relationship between species, where one organism, the parasite, lives on or in another organism, the host, causing it some harm, and is adapted structurally to this way of life
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Parasitism is a form of one-sided symbiosis.[1][2] The parasites live off the host. They may, or may not, harm the host. Parasitoids, on the other hand, usually kill their hosts. A parasitic relationship is the opposite of a mutualistic relationship.[3] Examples of parasites in humans include tapeworms and leeches. World-wide, the most serious cause of human death by a parasite is malaria.

A definition:

  • A parasite is an organism drawing nutrients from a living host. It lives in or on another organism, getting from it part or all of its food. It usually shows some degree of adaptive modification, and causes some degree of damage to its host.[4]

Parasites on humans


"Humans are hosts to nearly 300 species of parasitic worms and over 70 species of protozoa, some derived from our primate ancestors and some acquired from the animals we have domesticated or come in contact with during our relatively short history on Earth. Our knowledge of parasitic infections extends into antiquity".[5]

Biological context


When the above definition is applied, many organisms which eat plants can be seen as parasites, because they feed largely or wholly on one individual plant. Examples would include many herbivorous insects: the Hemiptera or true bugs (leafhoppers, froghoppers, aphids, scale insects and whiteflies). The larvae of Lepidoptera usually feed and mature on a single individual of the host plant species, and what they eat accounts for most of the food for their complete life span. Moreover, caterpillars can and often do serious damage to the host's foliage. Other orders also have many parasitic herbivores: Thysanoptera (thrips), Coleoptera (beetles), Diptera (flies).

Mites parasitising a harvestman

Parasites of larger animals account for much research done for veterinarian and medical purposes. These parasites include viruses, bacteria, protozoa, flatworms (flukes and tapeworms), nematodes (roundworms), arthropods (crustacea, insects, mites). Parasitic wasps and flies are of great interest to the entomologist, and may be used in biological control.

On the other hand, many blood-sucking insects (such as mosquitoes) have only brief contact with a host, and so perhaps should not be regarded as parasites.[6]p5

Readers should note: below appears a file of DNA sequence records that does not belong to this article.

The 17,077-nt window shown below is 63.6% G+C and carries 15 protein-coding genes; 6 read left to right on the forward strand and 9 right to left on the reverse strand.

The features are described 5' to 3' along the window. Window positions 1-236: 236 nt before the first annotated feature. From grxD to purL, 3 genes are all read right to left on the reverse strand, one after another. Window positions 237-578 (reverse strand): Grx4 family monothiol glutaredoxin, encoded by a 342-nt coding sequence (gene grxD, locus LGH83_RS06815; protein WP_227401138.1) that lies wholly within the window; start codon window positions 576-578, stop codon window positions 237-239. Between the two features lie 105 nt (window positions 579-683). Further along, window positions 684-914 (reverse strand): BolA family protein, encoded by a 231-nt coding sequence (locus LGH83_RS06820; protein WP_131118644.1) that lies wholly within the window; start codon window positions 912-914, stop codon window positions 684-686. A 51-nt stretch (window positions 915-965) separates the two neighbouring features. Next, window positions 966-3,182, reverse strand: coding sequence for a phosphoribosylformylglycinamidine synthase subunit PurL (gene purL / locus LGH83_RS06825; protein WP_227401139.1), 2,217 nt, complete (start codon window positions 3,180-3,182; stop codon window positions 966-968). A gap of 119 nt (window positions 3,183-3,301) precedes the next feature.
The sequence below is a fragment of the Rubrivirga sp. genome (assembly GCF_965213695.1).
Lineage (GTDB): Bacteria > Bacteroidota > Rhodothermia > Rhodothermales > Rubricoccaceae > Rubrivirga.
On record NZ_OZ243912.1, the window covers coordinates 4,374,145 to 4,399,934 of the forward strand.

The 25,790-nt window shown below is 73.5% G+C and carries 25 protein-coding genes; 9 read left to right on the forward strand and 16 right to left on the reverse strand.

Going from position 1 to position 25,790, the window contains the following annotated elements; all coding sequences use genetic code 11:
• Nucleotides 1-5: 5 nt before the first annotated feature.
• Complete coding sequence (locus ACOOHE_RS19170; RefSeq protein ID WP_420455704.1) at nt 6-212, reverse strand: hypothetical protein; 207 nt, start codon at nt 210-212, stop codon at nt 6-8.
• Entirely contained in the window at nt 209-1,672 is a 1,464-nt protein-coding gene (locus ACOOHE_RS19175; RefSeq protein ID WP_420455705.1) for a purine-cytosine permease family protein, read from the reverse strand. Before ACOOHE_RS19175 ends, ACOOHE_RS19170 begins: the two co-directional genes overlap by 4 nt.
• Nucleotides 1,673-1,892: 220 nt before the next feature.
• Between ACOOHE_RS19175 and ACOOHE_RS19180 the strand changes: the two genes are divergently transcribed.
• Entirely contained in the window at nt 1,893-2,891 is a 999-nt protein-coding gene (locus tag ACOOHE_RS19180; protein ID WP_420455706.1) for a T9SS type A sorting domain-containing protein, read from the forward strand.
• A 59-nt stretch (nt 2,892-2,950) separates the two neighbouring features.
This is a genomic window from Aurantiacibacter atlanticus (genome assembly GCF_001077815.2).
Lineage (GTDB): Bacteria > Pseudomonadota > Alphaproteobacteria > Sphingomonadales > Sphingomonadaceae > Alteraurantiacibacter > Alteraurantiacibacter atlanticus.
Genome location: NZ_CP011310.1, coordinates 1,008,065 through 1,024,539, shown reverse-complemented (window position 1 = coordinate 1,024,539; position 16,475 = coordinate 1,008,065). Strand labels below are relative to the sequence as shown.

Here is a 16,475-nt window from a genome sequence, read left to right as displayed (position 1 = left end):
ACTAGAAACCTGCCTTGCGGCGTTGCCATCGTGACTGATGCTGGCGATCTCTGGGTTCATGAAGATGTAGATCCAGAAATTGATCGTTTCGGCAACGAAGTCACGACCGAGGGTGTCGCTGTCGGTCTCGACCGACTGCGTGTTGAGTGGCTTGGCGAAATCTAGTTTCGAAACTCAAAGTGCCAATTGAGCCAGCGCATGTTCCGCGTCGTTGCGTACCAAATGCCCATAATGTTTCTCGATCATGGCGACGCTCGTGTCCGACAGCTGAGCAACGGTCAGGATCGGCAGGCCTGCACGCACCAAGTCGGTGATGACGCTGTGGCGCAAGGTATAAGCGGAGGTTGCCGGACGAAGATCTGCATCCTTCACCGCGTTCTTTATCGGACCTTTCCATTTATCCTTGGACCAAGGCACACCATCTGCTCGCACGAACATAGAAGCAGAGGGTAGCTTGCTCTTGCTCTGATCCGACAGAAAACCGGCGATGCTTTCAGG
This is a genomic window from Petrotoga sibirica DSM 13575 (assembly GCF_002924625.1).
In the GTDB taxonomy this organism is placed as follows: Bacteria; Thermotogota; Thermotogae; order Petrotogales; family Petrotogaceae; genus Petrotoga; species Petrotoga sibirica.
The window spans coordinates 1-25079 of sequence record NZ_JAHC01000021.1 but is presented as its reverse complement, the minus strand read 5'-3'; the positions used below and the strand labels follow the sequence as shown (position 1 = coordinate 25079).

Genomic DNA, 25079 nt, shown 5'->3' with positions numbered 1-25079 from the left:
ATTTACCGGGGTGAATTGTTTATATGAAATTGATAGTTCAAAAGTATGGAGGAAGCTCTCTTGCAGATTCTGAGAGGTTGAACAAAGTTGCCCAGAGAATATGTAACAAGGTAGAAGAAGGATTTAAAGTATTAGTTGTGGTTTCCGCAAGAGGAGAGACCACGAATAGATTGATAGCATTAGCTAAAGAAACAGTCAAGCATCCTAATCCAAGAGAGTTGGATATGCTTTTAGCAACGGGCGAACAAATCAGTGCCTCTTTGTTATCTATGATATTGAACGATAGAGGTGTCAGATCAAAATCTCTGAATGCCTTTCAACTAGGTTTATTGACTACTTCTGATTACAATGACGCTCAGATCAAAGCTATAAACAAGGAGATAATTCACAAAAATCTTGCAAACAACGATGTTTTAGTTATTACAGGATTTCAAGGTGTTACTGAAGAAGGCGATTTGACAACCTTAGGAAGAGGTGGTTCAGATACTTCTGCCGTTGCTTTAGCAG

A huge number of species are parasitic. A survey of the feeding habits of British insects showed that about 35% were parasites on plants, and slightly more were parasites on animals.[7] That means that nearly 71% of insects in Britain are parasitic. Since British insects are better known than those elsewhere (because of the length of time they have been studied), this means that the majority of insect species throughout the world are parasitic. Also, there are several other invertebrate phyla which are wholly or largely parasitic. Flatworms and roundworms are found in virtually every wild species of vertebrate. Protozoan parasites are also ubiquitous.[8] Hence parasitism is almost certainly the most common feeding method on Earth.

"It is clear that parasitism as a way of life is more common than all other feeding strategies combined".[6]p8

Terminology of parasitism

  • Ectoparasites live on the outside of a plant or animal.
  • Endoparasites live inside a plant or animal. Intracellular parasites live inside cells; Intercellular parasites live in the spaces between cells.
  • Parasitoids are organisms whose larval development takes place within another organism's body, resulting in the death of the host. There are twelve Superfamilies of wasps which are entirely or mainly parasitoid, such as the ichneumonoid wasps, whose species number over 80,000. The interaction between the parasitoid and the host is fundamentally different from true parasites and their host, and shares some characteristics with predation.